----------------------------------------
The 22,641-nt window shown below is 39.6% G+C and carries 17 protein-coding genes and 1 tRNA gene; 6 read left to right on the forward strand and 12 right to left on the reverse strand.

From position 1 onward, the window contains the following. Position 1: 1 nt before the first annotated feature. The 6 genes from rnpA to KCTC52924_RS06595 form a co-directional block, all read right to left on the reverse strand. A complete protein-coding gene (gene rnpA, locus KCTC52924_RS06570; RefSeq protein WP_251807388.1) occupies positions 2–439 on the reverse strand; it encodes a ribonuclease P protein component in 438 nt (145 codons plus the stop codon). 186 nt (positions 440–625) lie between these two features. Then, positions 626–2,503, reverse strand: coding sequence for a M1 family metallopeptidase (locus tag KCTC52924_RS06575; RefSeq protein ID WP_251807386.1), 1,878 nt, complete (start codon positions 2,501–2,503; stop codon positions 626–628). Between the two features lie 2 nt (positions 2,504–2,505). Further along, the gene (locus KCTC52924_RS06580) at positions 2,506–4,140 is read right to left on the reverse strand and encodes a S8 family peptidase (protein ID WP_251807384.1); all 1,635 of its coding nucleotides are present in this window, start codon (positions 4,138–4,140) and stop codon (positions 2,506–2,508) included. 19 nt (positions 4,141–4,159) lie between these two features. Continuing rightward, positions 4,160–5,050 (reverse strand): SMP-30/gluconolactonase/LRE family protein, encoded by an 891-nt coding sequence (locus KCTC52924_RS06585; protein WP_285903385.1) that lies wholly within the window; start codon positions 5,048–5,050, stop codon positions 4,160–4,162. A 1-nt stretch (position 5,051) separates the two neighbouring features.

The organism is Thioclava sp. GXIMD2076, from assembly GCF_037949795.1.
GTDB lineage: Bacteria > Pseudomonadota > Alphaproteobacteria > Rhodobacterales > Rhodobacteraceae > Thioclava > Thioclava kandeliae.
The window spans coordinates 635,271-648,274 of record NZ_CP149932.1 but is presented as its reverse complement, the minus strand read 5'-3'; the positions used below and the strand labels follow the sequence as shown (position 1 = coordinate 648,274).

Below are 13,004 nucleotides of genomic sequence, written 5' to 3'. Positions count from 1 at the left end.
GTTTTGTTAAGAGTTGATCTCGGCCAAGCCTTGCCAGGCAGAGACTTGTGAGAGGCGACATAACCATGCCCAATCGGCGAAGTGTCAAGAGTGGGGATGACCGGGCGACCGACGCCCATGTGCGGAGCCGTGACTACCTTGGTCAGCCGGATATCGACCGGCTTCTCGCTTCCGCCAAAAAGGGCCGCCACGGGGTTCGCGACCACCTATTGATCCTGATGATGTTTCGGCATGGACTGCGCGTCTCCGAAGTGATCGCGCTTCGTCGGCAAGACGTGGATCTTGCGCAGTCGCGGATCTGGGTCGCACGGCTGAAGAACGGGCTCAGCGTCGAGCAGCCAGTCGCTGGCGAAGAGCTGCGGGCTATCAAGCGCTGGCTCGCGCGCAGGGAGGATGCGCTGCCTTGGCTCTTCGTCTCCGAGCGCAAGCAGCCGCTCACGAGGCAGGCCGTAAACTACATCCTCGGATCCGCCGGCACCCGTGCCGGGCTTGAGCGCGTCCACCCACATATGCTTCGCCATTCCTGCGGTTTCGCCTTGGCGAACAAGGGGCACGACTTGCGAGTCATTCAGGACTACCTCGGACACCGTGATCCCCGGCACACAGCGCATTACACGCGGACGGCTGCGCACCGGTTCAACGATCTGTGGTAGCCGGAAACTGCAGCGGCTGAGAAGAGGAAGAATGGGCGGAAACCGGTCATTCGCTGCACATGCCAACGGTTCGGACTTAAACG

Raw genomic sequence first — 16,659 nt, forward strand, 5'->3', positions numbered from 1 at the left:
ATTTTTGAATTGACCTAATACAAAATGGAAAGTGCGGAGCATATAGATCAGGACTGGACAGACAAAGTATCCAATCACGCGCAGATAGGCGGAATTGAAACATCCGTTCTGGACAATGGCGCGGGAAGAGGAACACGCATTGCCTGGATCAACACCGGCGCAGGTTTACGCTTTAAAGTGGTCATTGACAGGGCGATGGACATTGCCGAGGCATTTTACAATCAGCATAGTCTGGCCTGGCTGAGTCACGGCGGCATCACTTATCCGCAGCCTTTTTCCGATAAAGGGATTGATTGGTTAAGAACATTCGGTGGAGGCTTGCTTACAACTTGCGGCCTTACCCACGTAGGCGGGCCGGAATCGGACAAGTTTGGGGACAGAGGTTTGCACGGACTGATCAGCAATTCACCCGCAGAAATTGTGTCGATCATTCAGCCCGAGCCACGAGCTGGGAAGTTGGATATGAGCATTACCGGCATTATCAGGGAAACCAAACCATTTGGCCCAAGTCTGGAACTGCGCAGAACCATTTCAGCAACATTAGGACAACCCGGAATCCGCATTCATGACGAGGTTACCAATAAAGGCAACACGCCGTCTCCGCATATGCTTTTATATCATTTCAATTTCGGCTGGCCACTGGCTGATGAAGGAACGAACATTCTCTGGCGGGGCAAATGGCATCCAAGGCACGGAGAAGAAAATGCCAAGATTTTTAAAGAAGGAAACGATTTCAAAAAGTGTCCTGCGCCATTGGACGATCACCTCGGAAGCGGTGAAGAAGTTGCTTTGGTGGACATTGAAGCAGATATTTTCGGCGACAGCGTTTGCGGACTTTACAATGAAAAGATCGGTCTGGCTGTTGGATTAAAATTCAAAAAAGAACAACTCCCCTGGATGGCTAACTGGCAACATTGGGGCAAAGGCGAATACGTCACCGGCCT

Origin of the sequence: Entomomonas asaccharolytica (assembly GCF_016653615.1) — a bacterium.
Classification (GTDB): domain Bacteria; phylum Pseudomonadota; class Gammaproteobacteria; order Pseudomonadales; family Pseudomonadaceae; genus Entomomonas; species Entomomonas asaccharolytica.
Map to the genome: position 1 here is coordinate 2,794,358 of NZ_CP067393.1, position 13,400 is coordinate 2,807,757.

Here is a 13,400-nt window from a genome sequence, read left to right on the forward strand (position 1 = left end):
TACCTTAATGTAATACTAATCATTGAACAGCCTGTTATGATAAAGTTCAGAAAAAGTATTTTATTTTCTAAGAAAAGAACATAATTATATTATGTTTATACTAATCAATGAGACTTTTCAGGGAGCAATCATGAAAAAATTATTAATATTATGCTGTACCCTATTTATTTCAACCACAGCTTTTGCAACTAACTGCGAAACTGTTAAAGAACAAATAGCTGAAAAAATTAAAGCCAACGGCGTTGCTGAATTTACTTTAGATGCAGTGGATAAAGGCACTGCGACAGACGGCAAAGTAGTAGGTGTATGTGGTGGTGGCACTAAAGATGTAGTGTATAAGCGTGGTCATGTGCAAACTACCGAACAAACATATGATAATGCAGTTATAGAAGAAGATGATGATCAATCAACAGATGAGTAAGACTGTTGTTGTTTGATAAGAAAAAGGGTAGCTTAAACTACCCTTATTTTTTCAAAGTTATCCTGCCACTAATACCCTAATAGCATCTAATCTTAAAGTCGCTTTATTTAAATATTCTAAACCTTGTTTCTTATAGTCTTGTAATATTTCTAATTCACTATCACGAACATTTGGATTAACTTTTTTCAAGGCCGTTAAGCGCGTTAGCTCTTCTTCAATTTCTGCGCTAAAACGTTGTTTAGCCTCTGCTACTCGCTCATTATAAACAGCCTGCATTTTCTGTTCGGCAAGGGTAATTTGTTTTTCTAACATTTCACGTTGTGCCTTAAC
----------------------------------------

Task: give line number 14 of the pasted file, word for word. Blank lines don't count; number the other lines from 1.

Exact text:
TACCTTAATGTAATACTAATCATTGAACAGCCTGTTATGATAAAGTTCAGAAAAAGTATTTTATTTTCTAAGAAAAGAACATAATTATATTATGTTTATACTAATCAATGAGACTTTTCAGGGAGCAATCATGAAAAAATTATTAATATTATGCTGTACCCTATTTATTTCAACCACAGCTTTTGCAACTAACTGCGAAACTGTTAAAGAACAAATAGCTGAAAAAATTAAAGCCAACGGCGTTGCTGAATTTACTTTAGATGCAGTGGATAAAGGCACTGCGACAGACGGCAAAGTAGTAGGTGTATGTGGTGGTGGCACTAAAGATGTAGTGTATAAGCGTGGTCATGTGCAAACTACCGAACAAACATATGATAATGCAGTTATAGAAGAAGATGATGATCAATCAACAGATGAGTAAGACTGTTGTTGTTTGATAAGAAAAAGGGTAGCTTAAACTACCCTTATTTTTTCAAAGTTATCCTGCCACTAATACCCTAATAGCATCTAATCTTAAAGTCGCTTTATTTAAATATTCTAAACCTTGTTTCTTATAGTCTTGTAATATTTCTAATTCACTATCACGAACATTTGGATTAACTTTTTTCAAGGCCGTTAAGCGCGTTAGCTCTTCTTCAATTTCTGCGCTAAAACGTTGTTTAGCCTCTGCTACTCGCTCATTATAAACAGCCTGCATTTTCTGTTCGGCAAGGGTAATTTGTTTTTCTAACATTTCACGTTGTGCCTTAAC